Bar and restaurant regulars, please don’t break the rules.

The Regulars. To constitute, you have to frequent a bar so often that you become enveloped in the lives of the people in it. You have to know things about the staff, like their names and if they’re married. You have to have stories that start with sentences like, “remember that night when…” You can’t just be on a first date, you can’t be from out of town. Regulars don’t make reservations or ask where the bathrooms are. Most of the time, they don’t even order a drink. The bartender knows their drink, hell, it’s usually already being made when they see them coming in. They are staples of the building, like a bar stool that has a creaky and uneven leg, or some crappy piece of art that hangs from the walls.

Form the staff, we love you, you keep us going when times are slow. More reliable than the sun rising we will see you, and we enjoy seeing you. As long as you don’t break the rules.

These are a few of the rules that the regulars will often times over look.

First and foremost never use the fact that you know my name to your advantage. If I’m busy and you yell my name and say the girl behind you wants a drink, you have broken a rule that common decency says never to break. I get it, you’re trying to look cool to the chick, you’re a local, you know people, maybe she’ll let you take her home. What you’ve just done is not only attempt to do my job for me (I know who’s next) but you have also just announced my name to the entire bar. When all the drunks know your name, your life behind the bar is living hell.

Second, be comfortable, but never get too comfortable. You’re here every night so you feel like you’re at home. Always remember that no matter how often you frequent somewhere, you’re in public, you are a guest, not a resident. Don’t assume that your favorite stool will always be open, don’t assume that the bartender knows your order. If they do, great, just don’t expect it. Never say the words “I know the owners”. We know them to, they write us a paycheck every two weeks.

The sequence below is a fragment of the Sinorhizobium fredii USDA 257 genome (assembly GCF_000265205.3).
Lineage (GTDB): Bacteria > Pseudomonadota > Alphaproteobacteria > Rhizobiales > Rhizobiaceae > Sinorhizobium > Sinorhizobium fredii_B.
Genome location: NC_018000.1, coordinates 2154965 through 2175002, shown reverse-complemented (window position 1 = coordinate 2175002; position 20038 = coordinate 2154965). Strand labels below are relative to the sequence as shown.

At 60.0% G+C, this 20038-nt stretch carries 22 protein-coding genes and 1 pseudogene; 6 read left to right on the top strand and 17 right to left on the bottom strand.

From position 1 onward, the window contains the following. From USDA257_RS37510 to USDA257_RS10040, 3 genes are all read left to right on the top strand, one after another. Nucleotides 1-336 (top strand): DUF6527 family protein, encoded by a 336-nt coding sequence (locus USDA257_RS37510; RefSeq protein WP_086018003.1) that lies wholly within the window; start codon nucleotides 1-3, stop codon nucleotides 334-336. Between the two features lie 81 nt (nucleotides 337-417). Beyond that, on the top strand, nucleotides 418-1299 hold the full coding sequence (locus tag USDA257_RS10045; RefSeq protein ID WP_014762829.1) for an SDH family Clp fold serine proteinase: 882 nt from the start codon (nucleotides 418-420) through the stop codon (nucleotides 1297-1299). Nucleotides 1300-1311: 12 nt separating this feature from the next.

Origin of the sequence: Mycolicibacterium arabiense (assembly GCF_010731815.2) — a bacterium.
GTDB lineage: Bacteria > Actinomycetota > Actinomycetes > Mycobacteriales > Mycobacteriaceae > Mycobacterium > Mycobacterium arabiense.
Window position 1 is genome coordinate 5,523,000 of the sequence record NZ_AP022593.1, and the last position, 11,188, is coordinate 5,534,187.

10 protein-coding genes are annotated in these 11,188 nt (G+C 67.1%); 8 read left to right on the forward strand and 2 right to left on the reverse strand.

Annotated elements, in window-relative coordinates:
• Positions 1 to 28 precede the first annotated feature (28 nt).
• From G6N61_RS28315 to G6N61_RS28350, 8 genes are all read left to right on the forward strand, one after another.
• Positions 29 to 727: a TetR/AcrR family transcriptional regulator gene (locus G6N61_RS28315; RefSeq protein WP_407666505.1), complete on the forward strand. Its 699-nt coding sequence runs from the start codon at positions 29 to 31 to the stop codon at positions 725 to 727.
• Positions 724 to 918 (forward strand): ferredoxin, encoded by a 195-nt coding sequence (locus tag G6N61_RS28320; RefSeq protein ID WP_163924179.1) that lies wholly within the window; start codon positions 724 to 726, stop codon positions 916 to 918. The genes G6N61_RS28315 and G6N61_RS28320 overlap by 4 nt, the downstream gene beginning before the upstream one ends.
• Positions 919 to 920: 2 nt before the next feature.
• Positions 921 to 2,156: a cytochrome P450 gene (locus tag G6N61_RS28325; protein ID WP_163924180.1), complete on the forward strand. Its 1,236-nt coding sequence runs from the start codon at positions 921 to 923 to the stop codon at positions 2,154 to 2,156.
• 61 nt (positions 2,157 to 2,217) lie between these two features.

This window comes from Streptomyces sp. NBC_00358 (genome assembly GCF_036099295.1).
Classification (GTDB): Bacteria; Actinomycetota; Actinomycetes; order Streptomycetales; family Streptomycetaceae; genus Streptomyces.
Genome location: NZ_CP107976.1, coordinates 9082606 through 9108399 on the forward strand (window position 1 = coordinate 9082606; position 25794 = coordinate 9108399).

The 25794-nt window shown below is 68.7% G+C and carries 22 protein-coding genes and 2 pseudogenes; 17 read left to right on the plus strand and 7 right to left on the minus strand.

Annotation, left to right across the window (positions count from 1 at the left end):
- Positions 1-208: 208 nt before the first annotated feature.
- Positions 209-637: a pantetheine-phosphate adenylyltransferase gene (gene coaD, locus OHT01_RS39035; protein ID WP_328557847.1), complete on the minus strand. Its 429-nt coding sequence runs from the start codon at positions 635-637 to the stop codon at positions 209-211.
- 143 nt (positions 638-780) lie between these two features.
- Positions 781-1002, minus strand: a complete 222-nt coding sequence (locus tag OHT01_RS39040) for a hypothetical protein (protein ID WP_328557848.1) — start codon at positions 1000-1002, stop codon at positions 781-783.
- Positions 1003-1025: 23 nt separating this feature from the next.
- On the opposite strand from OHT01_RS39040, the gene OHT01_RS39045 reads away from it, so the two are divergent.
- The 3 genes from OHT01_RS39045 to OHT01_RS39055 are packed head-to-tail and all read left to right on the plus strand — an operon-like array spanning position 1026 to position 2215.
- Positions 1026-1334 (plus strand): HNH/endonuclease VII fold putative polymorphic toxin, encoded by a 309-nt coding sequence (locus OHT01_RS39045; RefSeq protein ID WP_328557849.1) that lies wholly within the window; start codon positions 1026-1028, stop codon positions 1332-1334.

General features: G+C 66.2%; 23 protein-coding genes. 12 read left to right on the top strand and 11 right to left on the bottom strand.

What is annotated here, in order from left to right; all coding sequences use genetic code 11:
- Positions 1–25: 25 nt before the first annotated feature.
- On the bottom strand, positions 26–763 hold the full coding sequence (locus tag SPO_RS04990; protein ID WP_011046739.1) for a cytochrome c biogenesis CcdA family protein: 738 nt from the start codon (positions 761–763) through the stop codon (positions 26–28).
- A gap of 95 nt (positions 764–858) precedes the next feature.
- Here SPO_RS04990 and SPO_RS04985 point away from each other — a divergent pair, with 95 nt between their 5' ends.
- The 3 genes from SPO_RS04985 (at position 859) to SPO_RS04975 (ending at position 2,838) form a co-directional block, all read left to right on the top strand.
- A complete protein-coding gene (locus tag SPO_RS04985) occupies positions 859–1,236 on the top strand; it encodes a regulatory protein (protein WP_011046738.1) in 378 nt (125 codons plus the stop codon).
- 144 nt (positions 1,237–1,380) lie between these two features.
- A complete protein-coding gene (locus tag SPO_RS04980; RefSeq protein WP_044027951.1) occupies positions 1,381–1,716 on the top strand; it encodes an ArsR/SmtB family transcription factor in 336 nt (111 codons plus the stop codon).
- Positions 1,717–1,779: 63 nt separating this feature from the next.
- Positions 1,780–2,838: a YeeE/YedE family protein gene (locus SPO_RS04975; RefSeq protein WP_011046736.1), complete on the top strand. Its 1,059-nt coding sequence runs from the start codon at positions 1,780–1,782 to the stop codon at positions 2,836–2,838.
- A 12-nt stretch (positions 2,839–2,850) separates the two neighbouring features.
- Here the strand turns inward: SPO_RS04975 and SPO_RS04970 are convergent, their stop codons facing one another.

Third, don’t tell me to smile, or ask “why aren’t you happy today?” If I’m not in the exact same mood as I was the last time you saw me there could be 1,000 reasons as to why that is. If you say this to me it makes me feel less like a person and more like a clown that you come to see dance.

Forth, be nice to the new people, I know you aren’t used to them but this isn’t a kennel, you don’t need to piss all over the bar to mark your territory. They’re just people working a job, treat them with respect.

Fifth, if usually we have a great relationship but I just got hit by a rush of people and I’m pissed off at you for ordering something blended, muddled, or overly complicated…. come on!

Sixth, please don’t stare at me, that’s a weird one, but I’m a guy and I still have to say it. I can’t imagine what female bartenders have to go through.

I think that’s it, for now, might be more to come. Really, just use common sense. I don’t consider myself a religious man, but I think it’s in the Bible somewhere “treat others as you’d like to be treated.”

Or maybe that was from Bambi.

I don’t remember.

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Never tell the bartender “Surprise me.”


If you don’t know what you want to drink, please don’t tell me to “surprise you”. I don’t know what you like drinking, I’m not you. I know what I like and it’s probably not the same thing that you like because you’re an amateur drinker that doesn’t know what they like. More over if I happen to be in the rare mood to honor this ridiculous amateur hour request, you better not F*%&ing complain about what I make.

Whatever it is… you’re drinking it!

And paying for it!!

For the record not to be discriminating, this will most likely be a woman. If you’re a man and you have ever approached a bartender and said the two little words “surprise me,” you don’t deserve a penis, or the right to be out in public.


thank you.

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This actually works…

If you work in costumer service, put a mirror behind your desk, people are less likely to yell or act like assholes if they see what they look like when their flipping out.

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.21 Cent Tip!

It was that kinda night!

I don’t know what goes on in the minds of these people, I’d rather be stiffed:

BTW: They told me they loved the service.

What do ya think I should buy?!?!

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People in the military don’t know how to drink socially.